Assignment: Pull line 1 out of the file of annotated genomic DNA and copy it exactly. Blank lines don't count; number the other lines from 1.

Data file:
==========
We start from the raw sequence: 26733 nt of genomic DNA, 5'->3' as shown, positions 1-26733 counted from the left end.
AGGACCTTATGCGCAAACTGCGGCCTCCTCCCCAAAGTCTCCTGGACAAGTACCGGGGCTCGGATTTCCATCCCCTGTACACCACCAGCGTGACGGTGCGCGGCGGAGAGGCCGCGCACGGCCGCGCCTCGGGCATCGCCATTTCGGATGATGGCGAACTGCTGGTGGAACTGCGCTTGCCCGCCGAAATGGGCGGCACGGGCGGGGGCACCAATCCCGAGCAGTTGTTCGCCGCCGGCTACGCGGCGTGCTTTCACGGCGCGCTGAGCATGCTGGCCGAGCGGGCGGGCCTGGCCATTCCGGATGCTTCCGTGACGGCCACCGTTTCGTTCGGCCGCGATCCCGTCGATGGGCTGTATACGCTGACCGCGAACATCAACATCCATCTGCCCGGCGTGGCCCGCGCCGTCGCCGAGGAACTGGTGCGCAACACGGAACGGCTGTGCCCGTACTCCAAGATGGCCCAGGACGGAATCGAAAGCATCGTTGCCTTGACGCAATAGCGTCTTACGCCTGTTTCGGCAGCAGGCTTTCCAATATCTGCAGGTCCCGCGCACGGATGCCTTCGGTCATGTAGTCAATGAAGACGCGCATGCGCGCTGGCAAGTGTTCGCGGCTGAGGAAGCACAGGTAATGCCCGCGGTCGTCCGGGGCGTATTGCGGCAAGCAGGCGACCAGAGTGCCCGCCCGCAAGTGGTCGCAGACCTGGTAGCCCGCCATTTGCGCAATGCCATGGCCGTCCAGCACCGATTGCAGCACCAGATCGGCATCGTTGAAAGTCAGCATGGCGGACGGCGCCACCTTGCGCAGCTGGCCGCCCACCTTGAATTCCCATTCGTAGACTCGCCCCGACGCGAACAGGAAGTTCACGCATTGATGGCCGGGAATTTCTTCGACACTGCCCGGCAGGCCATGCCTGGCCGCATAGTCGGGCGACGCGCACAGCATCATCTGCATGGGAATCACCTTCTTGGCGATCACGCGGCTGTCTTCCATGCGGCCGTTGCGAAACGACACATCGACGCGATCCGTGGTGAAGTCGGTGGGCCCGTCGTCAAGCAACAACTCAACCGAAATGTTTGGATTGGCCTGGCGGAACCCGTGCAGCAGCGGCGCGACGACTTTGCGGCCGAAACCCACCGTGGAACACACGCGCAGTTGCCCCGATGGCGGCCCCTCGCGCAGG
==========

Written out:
We start from the raw sequence: 26733 nt of genomic DNA, 5'->3' as shown, positions 1-26733 counted from the left end.